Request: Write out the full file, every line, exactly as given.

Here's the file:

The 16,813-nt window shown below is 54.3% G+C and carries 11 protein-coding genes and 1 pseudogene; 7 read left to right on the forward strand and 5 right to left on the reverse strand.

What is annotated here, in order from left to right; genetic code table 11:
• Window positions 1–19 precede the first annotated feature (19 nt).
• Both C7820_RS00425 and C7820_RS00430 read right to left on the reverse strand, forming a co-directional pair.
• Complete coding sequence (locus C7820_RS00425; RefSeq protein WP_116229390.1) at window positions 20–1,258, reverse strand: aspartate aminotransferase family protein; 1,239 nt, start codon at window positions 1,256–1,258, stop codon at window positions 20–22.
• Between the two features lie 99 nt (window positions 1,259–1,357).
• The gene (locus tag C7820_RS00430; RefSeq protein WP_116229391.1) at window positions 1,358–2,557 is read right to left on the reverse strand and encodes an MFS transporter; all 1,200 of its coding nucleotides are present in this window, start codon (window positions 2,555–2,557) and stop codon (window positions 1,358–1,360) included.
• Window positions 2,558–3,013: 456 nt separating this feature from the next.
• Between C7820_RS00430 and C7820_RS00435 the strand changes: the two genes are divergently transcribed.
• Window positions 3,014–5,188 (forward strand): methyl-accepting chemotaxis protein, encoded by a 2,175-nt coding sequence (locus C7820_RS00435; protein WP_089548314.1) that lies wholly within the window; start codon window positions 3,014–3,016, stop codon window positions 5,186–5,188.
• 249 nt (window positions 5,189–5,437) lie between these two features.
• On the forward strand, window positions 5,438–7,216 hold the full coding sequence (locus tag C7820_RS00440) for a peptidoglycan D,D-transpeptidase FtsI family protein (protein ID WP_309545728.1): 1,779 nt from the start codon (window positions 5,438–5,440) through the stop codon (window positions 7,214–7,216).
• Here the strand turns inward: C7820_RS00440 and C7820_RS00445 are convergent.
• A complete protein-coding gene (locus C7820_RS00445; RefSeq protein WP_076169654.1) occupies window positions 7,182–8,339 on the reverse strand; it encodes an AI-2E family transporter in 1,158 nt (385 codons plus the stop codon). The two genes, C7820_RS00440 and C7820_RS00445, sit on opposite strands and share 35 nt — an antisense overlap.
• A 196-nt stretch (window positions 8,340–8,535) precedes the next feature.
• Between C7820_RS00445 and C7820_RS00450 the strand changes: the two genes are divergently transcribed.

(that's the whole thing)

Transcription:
The 16,813-nt window shown below is 54.3% G+C and carries 11 protein-coding genes and 1 pseudogene; 7 read left to right on the forward strand and 5 right to left on the reverse strand.

What is annotated here, in order from left to right; genetic code table 11:
• Window positions 1–19 precede the first annotated feature (19 nt).
• Both C7820_RS00425 and C7820_RS00430 read right to left on the reverse strand, forming a co-directional pair.
• Complete coding sequence (locus C7820_RS00425; RefSeq protein WP_116229390.1) at window positions 20–1,258, reverse strand: aspartate aminotransferase family protein; 1,239 nt, start codon at window positions 1,256–1,258, stop codon at window positions 20–22.
• Between the two features lie 99 nt (window positions 1,259–1,357).
• The gene (locus tag C7820_RS00430; RefSeq protein WP_116229391.1) at window positions 1,358–2,557 is read right to left on the reverse strand and encodes an MFS transporter; all 1,200 of its coding nucleotides are present in this window, start codon (window positions 2,555–2,557) and stop codon (window positions 1,358–1,360) included.
• Window positions 2,558–3,013: 456 nt separating this feature from the next.
• Between C7820_RS00430 and C7820_RS00435 the strand changes: the two genes are divergently transcribed.
• Window positions 3,014–5,188 (forward strand): methyl-accepting chemotaxis protein, encoded by a 2,175-nt coding sequence (locus C7820_RS00435; protein WP_089548314.1) that lies wholly within the window; start codon window positions 3,014–3,016, stop codon window positions 5,186–5,188.
• 249 nt (window positions 5,189–5,437) lie between these two features.
• On the forward strand, window positions 5,438–7,216 hold the full coding sequence (locus tag C7820_RS00440) for a peptidoglycan D,D-transpeptidase FtsI family protein (protein ID WP_309545728.1): 1,779 nt from the start codon (window positions 5,438–5,440) through the stop codon (window positions 7,214–7,216).
• Here the strand turns inward: C7820_RS00440 and C7820_RS00445 are convergent.
• A complete protein-coding gene (locus C7820_RS00445; RefSeq protein WP_076169654.1) occupies window positions 7,182–8,339 on the reverse strand; it encodes an AI-2E family transporter in 1,158 nt (385 codons plus the stop codon). The two genes, C7820_RS00440 and C7820_RS00445, sit on opposite strands and share 35 nt — an antisense overlap.
• A 196-nt stretch (window positions 8,340–8,535) precedes the next feature.
• Between C7820_RS00445 and C7820_RS00450 the strand changes: the two genes are divergently transcribed.